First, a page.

So here I am, carrying around a 24h Holter monitor that looks like it's been in use since the late 80s (and hence big, bulky and PC beige, as most industrial design of that period) as part of my scheduled exams, and wondering if cardiology services aren't meant to be less irritating than the two-hour wait I had to endure this morning before having the thing glued to me with awfully generous (and somewhat itchy) patches of adhesive gauze.

On second thought, maybe they're irritating on purpose to drive up their clientele. Just a notch, mind you. Losing customers permanently isn't the sort of thing that benefits their business.

Thankfully, the thing doesn't beep. And anyway, the running joke is that recording an 24h ECG today was rather pointless, since I had no meetings scheduled and the usual purveyors of entropy weren't in the office.

In fact, were it not for the launch of the Merom-based consumer MacBooks (far earlier than what I expected), it would have been the quietest day in the office for weeks.

Ah well, such is life.

On The Careful Management of Funds

So, now that I've confirmed that Apple persists on the mistake of not allowing a build-to-order option for the MacBook that lets sane people buy a matte (i.e., non-horridly-glossy) screen, the options are clear:

  • I either go for a MacBook, put up with the display and relatively underwhelming graphics and up the RAM to 2GB when I get Fusion
  • Or I splurge on a MacBook Pro and feel the awesome power of its decent graphics, backlit keyboard and ExpressCard slot

The rest of the hardware isn't all that different, and that, incidentally, is one of the main effects of the Intel transition that most people are glossing over - Apple's hardware is almost completely homogenous inside right now (in the past, besides the usual design and Marketing divergences, there was far less hardware in common between models).

The thing is, it's not that straightforward. For I have seen the iMac 24", and it is a thing of beauty - and the difference between both laptops adds up to half of its price tag.

Plus, despite my preference for laptops for a number of things, I'm also a desktop kind of guy. Or, rather, I don't see myself without a large (20" or better) screen at home for graphics and coding, and although I could conceivably buy a MacBook Pro and an external display, long years of experience have taught me that it is always better (from a backup and continuity standpoint) to have more than one machine.

Sure, if I got a MacBook Pro and it suffered from some strange affliction (not that that could happen, right?) I could probably grab a mini and use it as a temporary desktop, but I would probably be too dependent on the Pro.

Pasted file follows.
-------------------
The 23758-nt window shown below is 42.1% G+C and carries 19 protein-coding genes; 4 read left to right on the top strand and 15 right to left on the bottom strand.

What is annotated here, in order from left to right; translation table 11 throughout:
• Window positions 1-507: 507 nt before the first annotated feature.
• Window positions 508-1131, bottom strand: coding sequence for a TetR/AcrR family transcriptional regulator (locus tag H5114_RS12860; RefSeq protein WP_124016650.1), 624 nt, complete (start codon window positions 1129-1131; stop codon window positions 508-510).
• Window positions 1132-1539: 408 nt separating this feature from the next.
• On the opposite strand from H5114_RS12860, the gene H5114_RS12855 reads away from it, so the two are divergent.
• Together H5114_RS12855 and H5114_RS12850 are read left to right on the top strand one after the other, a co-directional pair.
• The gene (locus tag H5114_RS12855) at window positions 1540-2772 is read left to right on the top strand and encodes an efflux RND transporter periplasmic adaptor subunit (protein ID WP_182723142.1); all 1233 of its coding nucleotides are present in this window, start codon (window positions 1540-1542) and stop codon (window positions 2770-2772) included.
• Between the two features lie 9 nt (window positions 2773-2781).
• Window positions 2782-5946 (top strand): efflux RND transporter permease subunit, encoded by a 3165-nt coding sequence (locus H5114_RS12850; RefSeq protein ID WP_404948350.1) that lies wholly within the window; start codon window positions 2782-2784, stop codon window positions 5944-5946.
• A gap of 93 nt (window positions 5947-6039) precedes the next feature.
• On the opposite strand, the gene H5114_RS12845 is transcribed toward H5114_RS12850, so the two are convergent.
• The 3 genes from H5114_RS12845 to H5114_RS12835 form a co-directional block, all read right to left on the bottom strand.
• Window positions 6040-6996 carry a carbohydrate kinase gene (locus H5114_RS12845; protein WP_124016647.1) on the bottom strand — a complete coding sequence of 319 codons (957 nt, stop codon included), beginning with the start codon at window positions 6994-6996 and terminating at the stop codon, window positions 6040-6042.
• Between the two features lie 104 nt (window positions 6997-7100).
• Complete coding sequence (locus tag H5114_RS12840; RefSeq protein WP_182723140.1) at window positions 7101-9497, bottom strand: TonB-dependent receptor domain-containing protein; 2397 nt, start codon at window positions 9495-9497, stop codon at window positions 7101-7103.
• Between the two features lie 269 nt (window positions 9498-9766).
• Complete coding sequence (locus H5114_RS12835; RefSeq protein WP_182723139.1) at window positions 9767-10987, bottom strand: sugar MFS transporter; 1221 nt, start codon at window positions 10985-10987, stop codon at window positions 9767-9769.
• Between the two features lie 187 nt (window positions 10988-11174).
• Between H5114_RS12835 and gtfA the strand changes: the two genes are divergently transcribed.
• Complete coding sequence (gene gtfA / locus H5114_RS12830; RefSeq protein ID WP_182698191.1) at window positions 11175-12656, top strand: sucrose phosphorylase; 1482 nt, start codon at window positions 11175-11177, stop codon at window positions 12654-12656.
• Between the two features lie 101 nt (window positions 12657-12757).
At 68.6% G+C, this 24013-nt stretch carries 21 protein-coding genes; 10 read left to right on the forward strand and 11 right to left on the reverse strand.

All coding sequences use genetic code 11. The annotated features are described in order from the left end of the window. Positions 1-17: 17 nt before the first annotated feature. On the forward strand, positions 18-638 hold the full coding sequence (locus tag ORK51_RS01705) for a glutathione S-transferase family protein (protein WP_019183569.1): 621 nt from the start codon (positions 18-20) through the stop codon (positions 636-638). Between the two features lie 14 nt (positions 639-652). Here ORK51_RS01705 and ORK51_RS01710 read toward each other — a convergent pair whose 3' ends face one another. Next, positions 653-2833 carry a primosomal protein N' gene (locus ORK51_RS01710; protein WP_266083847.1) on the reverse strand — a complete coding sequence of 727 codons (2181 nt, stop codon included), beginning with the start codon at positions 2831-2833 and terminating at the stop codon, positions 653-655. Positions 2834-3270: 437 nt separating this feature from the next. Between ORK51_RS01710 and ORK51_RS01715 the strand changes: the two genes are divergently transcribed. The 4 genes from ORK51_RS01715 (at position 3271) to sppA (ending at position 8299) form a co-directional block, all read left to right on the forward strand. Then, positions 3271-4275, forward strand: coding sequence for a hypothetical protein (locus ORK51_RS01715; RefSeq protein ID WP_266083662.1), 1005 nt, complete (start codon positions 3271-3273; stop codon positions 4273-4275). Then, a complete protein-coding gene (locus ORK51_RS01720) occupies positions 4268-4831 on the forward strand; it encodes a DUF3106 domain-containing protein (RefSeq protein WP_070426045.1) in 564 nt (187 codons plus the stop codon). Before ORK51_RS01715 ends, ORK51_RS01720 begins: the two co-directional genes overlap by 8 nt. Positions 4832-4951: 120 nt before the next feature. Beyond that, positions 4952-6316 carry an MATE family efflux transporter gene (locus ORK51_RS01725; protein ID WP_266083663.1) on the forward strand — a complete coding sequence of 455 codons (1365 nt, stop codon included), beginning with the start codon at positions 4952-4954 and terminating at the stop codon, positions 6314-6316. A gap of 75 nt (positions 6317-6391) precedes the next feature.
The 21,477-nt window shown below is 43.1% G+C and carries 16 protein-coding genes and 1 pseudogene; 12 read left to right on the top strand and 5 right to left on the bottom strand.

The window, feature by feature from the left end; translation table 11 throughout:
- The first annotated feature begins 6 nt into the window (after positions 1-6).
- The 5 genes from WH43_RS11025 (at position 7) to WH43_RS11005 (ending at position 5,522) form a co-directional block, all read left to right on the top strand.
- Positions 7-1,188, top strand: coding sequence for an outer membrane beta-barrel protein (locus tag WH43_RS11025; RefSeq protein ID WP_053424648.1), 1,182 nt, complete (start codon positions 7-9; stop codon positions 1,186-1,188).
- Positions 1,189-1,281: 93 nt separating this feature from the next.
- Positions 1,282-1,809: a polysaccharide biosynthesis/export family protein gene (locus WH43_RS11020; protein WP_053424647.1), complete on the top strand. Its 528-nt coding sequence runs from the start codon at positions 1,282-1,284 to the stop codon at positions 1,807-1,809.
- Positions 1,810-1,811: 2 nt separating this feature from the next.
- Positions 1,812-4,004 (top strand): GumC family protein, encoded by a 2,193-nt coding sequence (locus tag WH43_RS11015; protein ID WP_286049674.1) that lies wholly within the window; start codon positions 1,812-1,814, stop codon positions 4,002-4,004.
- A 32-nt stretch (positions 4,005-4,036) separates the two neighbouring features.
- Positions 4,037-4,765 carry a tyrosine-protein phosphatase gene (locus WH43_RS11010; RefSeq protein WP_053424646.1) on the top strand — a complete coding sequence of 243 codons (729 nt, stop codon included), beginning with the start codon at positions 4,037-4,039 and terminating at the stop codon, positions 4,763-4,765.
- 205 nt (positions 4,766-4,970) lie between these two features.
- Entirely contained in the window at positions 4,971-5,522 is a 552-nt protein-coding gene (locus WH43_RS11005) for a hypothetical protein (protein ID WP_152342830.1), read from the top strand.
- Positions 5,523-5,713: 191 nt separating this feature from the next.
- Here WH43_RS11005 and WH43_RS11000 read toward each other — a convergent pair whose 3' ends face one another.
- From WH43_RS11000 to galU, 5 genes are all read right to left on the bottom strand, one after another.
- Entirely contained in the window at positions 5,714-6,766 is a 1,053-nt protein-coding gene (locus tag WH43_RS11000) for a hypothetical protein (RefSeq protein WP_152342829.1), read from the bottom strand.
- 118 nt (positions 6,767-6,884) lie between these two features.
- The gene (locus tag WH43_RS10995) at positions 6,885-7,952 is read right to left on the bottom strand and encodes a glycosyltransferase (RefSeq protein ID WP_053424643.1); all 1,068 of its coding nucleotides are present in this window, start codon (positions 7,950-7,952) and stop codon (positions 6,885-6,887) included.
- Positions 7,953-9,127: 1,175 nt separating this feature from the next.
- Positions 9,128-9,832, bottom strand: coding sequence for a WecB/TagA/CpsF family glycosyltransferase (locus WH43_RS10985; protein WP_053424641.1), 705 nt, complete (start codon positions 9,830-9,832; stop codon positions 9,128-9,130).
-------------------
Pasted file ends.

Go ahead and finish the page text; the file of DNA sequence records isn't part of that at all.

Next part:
Plus my 20" iMac G5 is (knock on wood) working great, and I see myself getting a lot of mileage from it still.

The flip side of the coin is that I would finally have a decent, no compromises Mac laptop, and that I could conceivably adapt to having a single machine (plus a mini in the closet, just in case). It would certainly make my desk less of an eyesore, and it would give me the nicest possible platform for testing ExpressCard HSDPA devices.

But I bring enough work home as it is (yes, still), and I want to cut down on that. Plus my recent vacation reminded me that a 12" laptop is still too big, and that a 15" would be a needless hassle to carry around. And all those extra frills don't quite add up to Eur. 2500 of "quality of life".

Looking back, I have a hard time understanding why the Pro is much more expensive than the consumer versions - Apple can't be selling those at a loss, and the Pro range, albeit a bit more powerful and feature laden, doesn't appear to have Eur. 1000 of added features, nor be all that much faster.

There are also the minor issues of the MacBook's RAM and hard disk being user-serviceable, which makes it a better investment in terms of hardware - I can always replace those down the line if I have any problems, and without having to rely on technical support. No, we don't have AppleCare here.

So the MacBook it is - there are plenty of USB HSDPA adapters around (it's bound to be the best-selling piece of mobile broadband kit this year), I have Wi-Fi everywhere I go regularly, and I'll be saving nearly Eur. 1000 for a new desktop (or something else) down the line.

Time to place my order, I guess.

Now if only it didn't have that infernal glossy screen.